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Keith Tanner
Keith Tanner GRM+ Memberand MegaDork
2/25/21 2:21 p.m.

So, I grew up in Ottawa. This meant I had access to Montreal style bagels, which are the superior style of bagel to the disappointing New York blob. A few blocks from our house was a bakery that made proper bagels 24 hours a day. I have actually been told to wait for a minute because "those are an hour old, we have more in the oven right now". Every time I visit Ottawa, I grab a dozen on the way to the airport so that we can have decent bagels in Colorado. I have had an airport security guard in Ottawa threaten to confiscate them because they smelled too good.

Anyhow. The two defining characteristics are honey in the water (which gives a tan crust) and a wood fired oven. Janel pointed out that we have a smoker and "wouldn't that work"?

We are now in possession of the best bagels in Grand Junction and possibly Colorado. I still have some things to learn about rolling them out (I wasn't aggressive enough, you can manhandle this dough) but boy oh boy was this a success. Crunchy on the outside, chewy inside. So good. 

They were cooked on a pizza stone in the smoker set to 475. At that temp there isn't much smoke so you just get a little wood flavor instead of a strong aftertaste. Having sesame seeds on both sides kept them from sticking to the stone, when I put them in without seeds on the bottom it was less successful. I used a recipe from the CBC (natch) and I might tweak it a little but overall it's mostly me developing my skills. Fairly quick bake - 30 minute rest after kneading, 30 minute rise after shaping, 2-3 minutes in the water and 20 minutes in the smoker.

This is the first batch, the second spent a little less time in the oven. I think I need to split the difference.

GIRTHQUAKE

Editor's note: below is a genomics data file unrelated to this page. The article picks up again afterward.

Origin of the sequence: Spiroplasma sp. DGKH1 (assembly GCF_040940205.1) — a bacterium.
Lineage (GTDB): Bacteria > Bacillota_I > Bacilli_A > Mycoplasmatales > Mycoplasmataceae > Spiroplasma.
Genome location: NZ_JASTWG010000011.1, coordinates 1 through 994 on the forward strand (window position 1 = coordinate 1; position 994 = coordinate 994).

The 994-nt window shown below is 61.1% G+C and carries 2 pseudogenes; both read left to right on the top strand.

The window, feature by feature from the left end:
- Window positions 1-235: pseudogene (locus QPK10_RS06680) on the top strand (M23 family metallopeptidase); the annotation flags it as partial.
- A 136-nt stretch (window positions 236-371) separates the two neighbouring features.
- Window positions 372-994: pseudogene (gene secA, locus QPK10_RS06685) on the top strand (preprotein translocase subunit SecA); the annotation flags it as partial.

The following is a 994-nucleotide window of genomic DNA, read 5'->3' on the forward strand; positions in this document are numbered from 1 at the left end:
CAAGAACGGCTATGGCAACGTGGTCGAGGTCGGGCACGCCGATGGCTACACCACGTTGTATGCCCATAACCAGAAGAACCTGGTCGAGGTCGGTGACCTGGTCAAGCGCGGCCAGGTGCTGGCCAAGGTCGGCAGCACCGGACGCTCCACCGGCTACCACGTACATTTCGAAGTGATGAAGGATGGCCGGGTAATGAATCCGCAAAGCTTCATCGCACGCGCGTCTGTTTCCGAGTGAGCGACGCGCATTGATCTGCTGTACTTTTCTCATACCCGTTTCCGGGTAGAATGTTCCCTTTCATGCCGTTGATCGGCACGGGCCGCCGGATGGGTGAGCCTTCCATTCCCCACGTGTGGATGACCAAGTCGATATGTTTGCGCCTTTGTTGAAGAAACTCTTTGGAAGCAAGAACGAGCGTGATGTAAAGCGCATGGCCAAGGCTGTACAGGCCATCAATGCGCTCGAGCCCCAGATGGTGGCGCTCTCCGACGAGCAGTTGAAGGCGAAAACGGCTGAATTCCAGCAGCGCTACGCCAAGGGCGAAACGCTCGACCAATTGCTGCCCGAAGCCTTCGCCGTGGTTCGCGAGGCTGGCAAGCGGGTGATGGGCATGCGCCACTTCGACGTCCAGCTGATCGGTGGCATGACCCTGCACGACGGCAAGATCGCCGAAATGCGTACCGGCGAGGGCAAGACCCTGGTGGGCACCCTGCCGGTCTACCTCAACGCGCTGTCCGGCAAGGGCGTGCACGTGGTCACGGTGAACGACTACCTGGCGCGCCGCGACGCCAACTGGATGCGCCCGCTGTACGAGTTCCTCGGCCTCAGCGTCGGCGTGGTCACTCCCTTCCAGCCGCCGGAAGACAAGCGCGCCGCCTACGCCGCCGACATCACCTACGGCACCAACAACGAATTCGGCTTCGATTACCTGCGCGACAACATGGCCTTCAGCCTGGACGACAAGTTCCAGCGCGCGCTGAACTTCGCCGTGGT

GIRTHQUAKE Dork
2/25/21 3:30 p.m.

What's a good start point for someone in breadmaking guys? I have a pan and some Saf-instant yeasts but I don't have any machine.

Keith Tanner
Keith Tanner GRM+ Memberand MegaDork
2/25/21 3:43 p.m.

You don't need a machine to make good bread. You need a good recipe and time. Some of it is developing a feel for kneading, or you can use one of the no-knead styles that have a long slow rise instead.

Start by figuring out what kind of bread you like, then start looking for how to make it :) Seems obvious, but that's all it is. Expect to have some failures and to get flour everywhere.

ProDarwin
ProDarwin MegaDork
2/25/21 4:12 p.m.

You need patience.  I don't have the patience for bread.  My backup plan is to figure out where Keith lives and steal Canada bagels when he isn't looking.

Keith Tanner
Keith Tanner GRM+ Memberand MegaDork
2/25/21 4:23 p.m.

I think we will call these Canada bagels from now on.

The recipe I'm working with at the moment: https://www.cbc.ca/life/greatcanadianbakingshow/recipe-montreal-bagels-1.5051491

A surprisingly informative morning TV show spot about how my local bagel shop makes them. Bagelmaking starts at 1:00. They do all the rolling and baking right out in front of the customers, it's mesmerizing.

 

Floating Doc (Forum Supporter)
Floating Doc (Forum Supporter) GRM+ Memberand UberDork
2/25/21 4:40 p.m.

Nice to see this thread still going. Thanks for your latest update, Keith. Canada bagels it is!

 

I'm going to make a version of the King Arthur Flour sourdough butter biscuits tonight. Recipe link
 

I use 2/3 whole wheat, 1/3 all purpose or bread flour. I had a series of failures by trying to use Clabber Girl baking powder. Threw that E36 M3ty stuff out and bought some Bob's Red Mill, solved the problem. 
 

Since we don't use them for sandwiches, I make them a smaller size. 

GIRTHQUAKE
GIRTHQUAKE Dork
2/26/21 10:45 a.m.
Keith Tanner said:

You don't need a machine to make good bread. You need a good recipe and time. Some of it is developing a feel for kneading, or you can use one of the no-knead styles that have a long slow rise instead.

Start by figuring out what kind of bread you like, then start looking for how to make it :) Seems obvious, but that's all it is. Expect to have some failures and to get flour everywhere.

Hm, not sure on what "kind" of breads I want specifically; i've actually gone years without eating any for my diets.

Think just a good, stock white bread would be best to start out with? I can't really think of any I dont like, so any recipe you think is good for a beginner would be great.

Keith Tanner
Keith Tanner GRM+ Memberand MegaDork
2/26/21 1:13 p.m.

Paul Hollywood's "bloomer" is fairly straightforward but will teach you a number of things. His "floury baps" recipe is very similar and makes good buns. That's what I started with. It may not be the best choice, but it's one I can recommend from experience :) Note for reading British recipes: "strong flour" is bread flour.